The flexibility of the link 9 permits the spindle nut 1 to be rotated around axis “x—x”, which functionally corresponds to the axis of rotation 6 in FIG. 1 and is reproduced by the links 8. The flexible link 9 prevents a slight rotation of the spindle nut 1 through static friction when the spindle is rotated around axis “y—y”, which would result in a jerky motion (slip stick feet). The connection to the lever 3, which is to be driven, is brought about by the contacting pressure surface 11, a centering pin 12 with a threaded borehole, a friction washer 13 and a necked-down bolt 14 such that the tensile stress in the bolted connection increases with decreasing temperature, when suitable materials are selected. As a result, the frictional connection between the lever 3 and the contacting pressure surface 11 increases. During the fastening of the holder 15 to the lever 3, the holder 15 must be adjusted by rotation about the axis “z—z”. If the adjustment is lost due to shrinkage distortion during cooling, the holder 15 must be attached to the lever 3 over a coupling piece 16, which can be formed together with the holder 15 from one blank or workpiece without joints, in order to avoid any joint clearance between these parts.
FIG. 4 shows an exemplifying construction of the holder 15 with a coupling piece 16. The motion of the spindle nut 1 is transferred rigidly by at least one link 17 to the lever 3, at least one additional link 18 being provided to prevent any bending of the axis “z—z”. Preferably, links 17 and 18 are arranged in pairs around axis “z—z”, as shown in FIG. 4.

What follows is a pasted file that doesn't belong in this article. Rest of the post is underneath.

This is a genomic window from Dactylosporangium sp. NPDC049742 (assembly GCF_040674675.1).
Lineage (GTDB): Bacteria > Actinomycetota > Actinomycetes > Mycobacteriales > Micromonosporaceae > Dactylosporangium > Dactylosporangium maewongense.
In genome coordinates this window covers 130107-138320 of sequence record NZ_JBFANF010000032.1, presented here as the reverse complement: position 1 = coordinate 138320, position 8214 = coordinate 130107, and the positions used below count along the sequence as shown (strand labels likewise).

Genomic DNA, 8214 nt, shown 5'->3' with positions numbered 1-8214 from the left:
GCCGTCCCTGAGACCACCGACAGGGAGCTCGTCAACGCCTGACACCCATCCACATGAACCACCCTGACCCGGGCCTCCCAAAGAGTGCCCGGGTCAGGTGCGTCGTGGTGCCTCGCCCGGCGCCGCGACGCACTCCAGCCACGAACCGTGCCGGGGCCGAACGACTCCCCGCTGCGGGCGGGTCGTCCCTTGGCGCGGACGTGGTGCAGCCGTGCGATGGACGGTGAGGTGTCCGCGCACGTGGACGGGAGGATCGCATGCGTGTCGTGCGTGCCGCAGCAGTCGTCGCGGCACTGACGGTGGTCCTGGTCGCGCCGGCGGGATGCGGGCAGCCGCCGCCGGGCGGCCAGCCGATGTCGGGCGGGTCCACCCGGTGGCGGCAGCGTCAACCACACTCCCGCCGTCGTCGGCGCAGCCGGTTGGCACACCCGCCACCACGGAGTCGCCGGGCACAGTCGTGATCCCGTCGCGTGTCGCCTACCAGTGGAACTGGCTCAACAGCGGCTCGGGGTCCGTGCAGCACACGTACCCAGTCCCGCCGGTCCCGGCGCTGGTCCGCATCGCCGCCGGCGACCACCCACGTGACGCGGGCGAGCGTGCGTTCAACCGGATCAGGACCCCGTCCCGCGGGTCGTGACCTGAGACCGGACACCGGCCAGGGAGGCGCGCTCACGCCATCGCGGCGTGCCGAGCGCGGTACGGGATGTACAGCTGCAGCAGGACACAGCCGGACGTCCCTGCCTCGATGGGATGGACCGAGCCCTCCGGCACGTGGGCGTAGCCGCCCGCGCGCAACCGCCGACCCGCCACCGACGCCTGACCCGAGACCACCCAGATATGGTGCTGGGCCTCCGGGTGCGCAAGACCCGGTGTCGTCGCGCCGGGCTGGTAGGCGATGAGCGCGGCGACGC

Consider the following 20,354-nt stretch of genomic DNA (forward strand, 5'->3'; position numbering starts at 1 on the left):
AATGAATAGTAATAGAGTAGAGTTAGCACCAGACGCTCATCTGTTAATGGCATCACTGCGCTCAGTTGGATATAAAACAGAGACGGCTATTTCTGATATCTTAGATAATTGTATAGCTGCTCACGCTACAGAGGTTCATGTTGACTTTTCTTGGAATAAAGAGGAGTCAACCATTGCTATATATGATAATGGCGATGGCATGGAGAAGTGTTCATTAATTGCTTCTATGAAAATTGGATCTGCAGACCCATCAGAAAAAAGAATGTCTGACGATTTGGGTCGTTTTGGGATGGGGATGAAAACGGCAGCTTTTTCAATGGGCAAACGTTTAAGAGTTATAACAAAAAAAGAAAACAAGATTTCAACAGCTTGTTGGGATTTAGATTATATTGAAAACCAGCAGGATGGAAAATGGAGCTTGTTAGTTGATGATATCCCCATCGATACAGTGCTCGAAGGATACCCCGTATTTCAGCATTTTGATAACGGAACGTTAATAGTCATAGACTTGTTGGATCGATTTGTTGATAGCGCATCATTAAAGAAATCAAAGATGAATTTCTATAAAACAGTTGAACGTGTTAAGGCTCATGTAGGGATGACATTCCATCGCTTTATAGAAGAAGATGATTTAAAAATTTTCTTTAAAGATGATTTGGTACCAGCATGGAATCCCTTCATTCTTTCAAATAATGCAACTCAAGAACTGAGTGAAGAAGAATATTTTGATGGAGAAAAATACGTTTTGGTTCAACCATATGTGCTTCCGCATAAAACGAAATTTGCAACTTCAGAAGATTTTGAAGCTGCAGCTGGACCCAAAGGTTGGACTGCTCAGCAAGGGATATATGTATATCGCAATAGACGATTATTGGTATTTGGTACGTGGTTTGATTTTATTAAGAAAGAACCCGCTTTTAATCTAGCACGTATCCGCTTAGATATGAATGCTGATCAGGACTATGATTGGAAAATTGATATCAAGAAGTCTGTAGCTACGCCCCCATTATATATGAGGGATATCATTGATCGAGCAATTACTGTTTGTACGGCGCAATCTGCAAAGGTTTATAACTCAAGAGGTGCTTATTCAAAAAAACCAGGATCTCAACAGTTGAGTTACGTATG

The coupling piece 16 permits elastic twisting of the holder 15 around axis “z—z”, without affecting the rigid transfer of motion from the holder 15 to the lever 3. Preferably, the coupling 16 is connected non-positively with the lever 3.
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|1||Deutschen Elektronen Synchtrotrons DESY, Hamburg, TESLA-Design Report 95-01, p. 158, Fig. 4.22.|
|Citing Patent||Filing date||Publication date||Applicant||Title|
|DE102012010632A1||May 30, 2012||Oct 31, 2013||Physik Instrumente GmbH & Co. KG||Positioning device of application system e.g. microscope, has leaf spring having connecting portions and contact portion, which is attached to positioning element and is configured to press spindle nut on drive spindle|
|U.S. Classification||82/146, 82/173, 82/147|
|Cooperative Classification||Y10T82/2561, F16H25/24, Y10T82/2562, F16H2025/2445, F16H2025/2043, Y10T82/30|
|Nov 16, 2000||AS||Assignment|
Owner name: FORSCHUNGSZENTRUM ROSSENDORF E.V., GERMANY
Free format text: ASSIGNMENT OF ASSIGNORS INTEREST;ASSIGNOR:STEPHAN, JUERGEN;REEL/FRAME:011234/0351
Effective date: 20001017
|Mar 21, 2007||REMI||Maintenance fee reminder mailed|
|Apr 12, 2007||SULP||Surcharge for late payment|
|Apr 12, 2007||FPAY||Fee payment|
Year of fee payment: 4
|Apr 11, 2011||REMI||Maintenance fee reminder mailed|
|Sep 2, 2011||LAPS||Lapse for failure to pay maintenance fees|
|Oct 25, 2011||FP||Expired due to failure to pay maintenance fee|
Effective date: 20110902